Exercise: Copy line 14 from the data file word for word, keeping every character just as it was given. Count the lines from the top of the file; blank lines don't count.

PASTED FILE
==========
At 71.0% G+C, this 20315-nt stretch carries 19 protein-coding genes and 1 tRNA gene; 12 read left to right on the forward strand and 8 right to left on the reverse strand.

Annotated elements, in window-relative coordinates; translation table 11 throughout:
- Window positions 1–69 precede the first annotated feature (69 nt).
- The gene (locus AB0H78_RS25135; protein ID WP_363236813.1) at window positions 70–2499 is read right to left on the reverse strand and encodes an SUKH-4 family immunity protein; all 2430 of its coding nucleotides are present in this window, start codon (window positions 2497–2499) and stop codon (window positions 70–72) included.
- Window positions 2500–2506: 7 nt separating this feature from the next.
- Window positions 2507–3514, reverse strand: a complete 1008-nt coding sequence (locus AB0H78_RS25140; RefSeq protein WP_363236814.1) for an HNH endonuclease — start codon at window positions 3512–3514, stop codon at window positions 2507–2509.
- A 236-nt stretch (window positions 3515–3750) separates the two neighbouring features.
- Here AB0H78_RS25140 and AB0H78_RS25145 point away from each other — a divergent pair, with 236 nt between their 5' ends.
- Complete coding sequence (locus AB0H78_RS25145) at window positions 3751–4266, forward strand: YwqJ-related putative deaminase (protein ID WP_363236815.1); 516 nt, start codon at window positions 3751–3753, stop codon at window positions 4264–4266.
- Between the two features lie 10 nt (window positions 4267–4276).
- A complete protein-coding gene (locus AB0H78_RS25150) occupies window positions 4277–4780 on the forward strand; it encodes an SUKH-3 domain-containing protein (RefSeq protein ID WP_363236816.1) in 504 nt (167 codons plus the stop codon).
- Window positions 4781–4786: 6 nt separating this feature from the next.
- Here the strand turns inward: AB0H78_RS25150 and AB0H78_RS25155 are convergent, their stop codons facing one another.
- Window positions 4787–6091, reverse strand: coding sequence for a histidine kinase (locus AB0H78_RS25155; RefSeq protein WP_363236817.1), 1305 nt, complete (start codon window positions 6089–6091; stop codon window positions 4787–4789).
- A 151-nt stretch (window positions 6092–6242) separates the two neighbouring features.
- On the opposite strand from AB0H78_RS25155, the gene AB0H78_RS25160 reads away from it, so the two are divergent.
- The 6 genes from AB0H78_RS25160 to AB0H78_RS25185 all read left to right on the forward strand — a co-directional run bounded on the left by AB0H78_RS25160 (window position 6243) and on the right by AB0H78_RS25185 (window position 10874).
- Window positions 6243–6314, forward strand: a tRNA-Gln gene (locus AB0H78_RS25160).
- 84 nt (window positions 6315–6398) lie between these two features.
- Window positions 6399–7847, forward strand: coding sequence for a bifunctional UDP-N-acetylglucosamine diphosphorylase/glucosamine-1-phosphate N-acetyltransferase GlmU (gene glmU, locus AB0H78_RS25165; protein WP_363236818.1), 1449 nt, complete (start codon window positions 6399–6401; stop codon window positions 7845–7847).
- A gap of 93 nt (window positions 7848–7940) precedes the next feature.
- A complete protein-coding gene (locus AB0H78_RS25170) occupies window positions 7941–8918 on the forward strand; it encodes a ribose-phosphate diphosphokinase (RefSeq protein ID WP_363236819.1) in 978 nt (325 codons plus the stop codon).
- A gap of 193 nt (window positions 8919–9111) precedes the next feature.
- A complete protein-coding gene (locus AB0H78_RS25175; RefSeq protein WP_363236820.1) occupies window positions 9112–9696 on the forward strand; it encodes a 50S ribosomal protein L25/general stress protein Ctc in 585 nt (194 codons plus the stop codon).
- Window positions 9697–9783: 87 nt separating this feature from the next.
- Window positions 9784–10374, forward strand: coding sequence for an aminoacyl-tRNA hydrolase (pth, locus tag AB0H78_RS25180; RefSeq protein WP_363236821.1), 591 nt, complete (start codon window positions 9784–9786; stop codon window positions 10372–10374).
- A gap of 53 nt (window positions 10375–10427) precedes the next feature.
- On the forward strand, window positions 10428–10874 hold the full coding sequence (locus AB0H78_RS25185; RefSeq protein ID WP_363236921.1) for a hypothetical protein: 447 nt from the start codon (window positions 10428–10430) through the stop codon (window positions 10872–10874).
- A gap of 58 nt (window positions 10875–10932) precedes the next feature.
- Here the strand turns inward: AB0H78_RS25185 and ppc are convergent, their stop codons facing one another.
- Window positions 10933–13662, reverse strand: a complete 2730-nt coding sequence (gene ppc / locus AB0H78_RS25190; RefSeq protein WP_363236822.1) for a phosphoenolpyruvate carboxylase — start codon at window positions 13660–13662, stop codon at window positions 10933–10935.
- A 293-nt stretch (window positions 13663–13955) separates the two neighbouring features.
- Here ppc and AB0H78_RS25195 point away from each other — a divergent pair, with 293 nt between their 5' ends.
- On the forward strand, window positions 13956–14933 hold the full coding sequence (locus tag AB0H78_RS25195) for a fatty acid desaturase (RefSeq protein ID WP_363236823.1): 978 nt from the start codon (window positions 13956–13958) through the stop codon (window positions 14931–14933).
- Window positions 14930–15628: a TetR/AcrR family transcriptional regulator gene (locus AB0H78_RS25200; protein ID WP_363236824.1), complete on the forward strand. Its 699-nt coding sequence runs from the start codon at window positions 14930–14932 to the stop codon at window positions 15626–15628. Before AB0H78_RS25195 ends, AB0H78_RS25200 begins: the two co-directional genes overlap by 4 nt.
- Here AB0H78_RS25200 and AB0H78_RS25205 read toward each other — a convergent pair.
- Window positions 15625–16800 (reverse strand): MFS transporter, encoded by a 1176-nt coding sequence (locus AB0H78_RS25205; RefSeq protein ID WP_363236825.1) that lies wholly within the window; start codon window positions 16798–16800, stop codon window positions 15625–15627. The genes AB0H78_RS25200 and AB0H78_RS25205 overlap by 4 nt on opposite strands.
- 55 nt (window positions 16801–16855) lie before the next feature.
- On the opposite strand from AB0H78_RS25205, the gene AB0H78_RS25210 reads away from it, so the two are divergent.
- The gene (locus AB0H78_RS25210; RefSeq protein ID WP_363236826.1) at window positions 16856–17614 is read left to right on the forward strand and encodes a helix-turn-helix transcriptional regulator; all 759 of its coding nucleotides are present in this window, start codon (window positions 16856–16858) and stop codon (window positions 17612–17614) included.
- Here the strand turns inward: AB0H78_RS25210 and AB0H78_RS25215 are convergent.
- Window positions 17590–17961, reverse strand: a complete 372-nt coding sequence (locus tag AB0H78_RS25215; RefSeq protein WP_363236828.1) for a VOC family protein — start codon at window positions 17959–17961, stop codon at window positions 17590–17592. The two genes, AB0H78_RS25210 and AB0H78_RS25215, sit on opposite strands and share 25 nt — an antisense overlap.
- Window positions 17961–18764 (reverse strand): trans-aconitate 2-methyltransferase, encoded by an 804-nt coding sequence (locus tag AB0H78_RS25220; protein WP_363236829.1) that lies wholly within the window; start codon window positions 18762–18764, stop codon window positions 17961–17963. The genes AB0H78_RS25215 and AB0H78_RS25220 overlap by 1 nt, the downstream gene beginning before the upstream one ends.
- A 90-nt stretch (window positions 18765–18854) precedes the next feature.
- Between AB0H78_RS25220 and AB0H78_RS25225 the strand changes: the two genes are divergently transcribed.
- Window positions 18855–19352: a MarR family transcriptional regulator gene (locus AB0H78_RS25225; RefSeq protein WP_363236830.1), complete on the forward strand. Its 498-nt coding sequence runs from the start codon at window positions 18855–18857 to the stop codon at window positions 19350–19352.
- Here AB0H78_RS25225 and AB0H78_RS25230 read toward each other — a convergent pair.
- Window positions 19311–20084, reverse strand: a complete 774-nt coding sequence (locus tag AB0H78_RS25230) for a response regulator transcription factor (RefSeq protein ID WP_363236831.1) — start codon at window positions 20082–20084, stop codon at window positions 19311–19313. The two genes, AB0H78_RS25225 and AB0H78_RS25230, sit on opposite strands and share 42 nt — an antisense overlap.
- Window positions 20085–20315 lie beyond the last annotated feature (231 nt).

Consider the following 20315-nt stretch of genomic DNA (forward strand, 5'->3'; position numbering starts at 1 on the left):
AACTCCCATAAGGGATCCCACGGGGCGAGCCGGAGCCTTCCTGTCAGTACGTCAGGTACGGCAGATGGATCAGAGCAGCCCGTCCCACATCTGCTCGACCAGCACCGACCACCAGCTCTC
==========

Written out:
- Window positions 4787–6091, reverse strand: coding sequence for a histidine kinase (locus AB0H78_RS25155; RefSeq protein WP_363236817.1), 1305 nt, complete (start codon window positions 6089–6091; stop codon window positions 4787–4789).